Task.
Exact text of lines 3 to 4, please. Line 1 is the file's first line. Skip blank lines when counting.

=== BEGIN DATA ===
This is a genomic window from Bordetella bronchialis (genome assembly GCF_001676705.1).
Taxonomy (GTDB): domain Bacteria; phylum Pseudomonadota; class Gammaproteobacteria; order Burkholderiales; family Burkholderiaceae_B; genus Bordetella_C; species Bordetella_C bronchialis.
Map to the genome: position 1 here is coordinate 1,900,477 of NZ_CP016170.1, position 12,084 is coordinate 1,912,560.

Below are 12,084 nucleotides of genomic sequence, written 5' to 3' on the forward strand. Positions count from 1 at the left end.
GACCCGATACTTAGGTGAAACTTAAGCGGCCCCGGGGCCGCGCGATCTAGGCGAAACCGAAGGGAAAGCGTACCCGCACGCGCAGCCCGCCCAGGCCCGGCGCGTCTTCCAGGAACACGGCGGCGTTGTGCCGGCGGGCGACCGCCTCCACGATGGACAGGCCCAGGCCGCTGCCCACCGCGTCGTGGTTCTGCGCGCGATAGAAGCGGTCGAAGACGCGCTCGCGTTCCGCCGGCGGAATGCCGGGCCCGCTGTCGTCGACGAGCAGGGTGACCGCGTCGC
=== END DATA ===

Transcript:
Map to the genome: position 1 here is coordinate 1,900,477 of NZ_CP016170.1, position 12,084 is coordinate 1,912,560.

Below are 12,084 nucleotides of genomic sequence, written 5' to 3' on the forward strand. Positions count from 1 at the left end.